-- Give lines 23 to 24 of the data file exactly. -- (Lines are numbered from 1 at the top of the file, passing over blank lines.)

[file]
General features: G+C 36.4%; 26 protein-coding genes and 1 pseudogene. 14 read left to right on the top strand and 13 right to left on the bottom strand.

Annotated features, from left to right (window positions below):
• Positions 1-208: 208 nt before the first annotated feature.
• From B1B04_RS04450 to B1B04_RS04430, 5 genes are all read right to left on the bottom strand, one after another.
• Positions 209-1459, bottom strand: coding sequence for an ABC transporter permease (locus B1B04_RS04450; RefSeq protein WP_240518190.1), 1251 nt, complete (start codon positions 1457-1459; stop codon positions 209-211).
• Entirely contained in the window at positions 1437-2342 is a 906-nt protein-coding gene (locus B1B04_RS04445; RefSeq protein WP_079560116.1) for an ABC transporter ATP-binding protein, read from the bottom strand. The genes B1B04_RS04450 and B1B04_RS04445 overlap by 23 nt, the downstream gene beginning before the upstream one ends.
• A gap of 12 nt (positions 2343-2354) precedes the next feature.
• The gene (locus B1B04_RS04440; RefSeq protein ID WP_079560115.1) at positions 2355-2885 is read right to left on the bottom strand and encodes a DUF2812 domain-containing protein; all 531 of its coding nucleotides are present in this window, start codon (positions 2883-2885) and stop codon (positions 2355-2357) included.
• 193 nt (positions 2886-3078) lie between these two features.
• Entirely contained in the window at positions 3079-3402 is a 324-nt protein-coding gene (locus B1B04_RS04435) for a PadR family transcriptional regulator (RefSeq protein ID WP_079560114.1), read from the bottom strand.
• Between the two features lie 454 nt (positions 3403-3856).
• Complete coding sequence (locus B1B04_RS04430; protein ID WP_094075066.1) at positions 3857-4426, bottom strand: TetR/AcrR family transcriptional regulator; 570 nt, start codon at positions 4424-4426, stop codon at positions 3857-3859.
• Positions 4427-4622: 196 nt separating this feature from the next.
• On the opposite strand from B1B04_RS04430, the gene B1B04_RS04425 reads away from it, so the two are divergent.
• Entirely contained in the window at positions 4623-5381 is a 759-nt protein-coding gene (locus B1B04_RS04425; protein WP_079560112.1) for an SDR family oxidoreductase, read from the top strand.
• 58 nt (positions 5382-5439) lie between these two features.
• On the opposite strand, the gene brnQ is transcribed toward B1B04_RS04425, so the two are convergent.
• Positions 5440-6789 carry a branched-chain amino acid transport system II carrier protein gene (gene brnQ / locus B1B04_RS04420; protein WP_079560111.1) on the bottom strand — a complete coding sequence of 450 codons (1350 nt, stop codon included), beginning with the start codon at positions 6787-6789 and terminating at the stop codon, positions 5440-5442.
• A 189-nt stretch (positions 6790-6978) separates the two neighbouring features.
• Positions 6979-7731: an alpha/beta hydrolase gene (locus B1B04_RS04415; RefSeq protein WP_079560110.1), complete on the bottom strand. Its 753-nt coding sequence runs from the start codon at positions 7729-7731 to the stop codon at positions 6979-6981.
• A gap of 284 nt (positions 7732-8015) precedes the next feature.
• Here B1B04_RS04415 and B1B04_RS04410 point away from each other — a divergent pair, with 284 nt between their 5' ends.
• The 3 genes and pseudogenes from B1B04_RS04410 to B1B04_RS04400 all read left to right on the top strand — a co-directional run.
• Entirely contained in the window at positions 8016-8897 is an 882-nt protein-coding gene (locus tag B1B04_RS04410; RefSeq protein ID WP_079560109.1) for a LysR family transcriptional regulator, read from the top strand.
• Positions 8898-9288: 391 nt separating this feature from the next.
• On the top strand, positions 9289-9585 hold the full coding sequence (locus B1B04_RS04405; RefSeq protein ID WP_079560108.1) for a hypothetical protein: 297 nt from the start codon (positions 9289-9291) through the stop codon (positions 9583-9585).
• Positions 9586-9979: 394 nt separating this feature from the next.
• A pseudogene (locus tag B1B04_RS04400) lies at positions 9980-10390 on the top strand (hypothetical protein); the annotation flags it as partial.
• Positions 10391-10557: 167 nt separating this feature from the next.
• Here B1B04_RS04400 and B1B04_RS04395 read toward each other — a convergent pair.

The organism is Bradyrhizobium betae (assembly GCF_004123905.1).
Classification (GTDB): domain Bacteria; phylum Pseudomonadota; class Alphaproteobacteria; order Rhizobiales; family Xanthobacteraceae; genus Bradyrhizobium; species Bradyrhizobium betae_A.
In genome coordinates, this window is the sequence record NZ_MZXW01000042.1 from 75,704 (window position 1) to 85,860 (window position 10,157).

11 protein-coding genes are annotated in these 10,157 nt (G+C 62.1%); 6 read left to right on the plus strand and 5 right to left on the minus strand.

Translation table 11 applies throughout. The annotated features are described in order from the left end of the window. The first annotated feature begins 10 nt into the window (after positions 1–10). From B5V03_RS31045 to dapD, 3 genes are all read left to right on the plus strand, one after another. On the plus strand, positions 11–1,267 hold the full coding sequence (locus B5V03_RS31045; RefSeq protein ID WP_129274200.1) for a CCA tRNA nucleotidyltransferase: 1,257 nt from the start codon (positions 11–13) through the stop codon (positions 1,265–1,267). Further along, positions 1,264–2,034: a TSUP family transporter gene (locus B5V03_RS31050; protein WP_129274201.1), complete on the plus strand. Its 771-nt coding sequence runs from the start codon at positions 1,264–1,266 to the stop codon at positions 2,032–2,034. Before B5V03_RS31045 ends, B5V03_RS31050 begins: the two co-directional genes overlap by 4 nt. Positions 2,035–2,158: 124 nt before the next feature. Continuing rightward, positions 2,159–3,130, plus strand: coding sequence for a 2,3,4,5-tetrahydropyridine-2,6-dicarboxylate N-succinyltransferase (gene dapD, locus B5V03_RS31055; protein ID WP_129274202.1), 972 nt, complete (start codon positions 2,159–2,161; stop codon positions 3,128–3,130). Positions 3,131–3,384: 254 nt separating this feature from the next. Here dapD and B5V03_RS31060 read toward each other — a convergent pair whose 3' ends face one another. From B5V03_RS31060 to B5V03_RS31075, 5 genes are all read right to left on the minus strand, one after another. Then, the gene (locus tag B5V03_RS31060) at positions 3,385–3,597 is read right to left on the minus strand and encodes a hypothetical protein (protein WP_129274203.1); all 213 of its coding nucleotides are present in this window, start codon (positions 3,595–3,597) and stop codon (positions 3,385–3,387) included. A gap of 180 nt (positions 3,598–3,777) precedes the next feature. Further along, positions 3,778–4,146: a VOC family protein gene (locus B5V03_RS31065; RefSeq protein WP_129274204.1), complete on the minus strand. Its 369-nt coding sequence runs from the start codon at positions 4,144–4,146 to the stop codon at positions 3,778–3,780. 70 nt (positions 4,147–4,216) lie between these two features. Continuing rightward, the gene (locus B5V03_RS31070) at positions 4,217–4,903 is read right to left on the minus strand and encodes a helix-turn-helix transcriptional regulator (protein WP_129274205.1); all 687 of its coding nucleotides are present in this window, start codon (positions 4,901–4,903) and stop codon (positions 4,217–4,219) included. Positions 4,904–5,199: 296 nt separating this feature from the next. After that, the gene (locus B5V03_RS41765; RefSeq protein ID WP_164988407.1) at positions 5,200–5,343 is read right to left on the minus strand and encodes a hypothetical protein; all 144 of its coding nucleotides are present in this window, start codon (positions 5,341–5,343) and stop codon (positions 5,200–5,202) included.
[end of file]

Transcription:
• The 3 genes and pseudogenes from B1B04_RS04410 to B1B04_RS04400 all read left to right on the top strand — a co-directional run.
• Entirely contained in the window at positions 8016-8897 is an 882-nt protein-coding gene (locus tag B1B04_RS04410; RefSeq protein ID WP_079560109.1) for a LysR family transcriptional regulator, read from the top strand.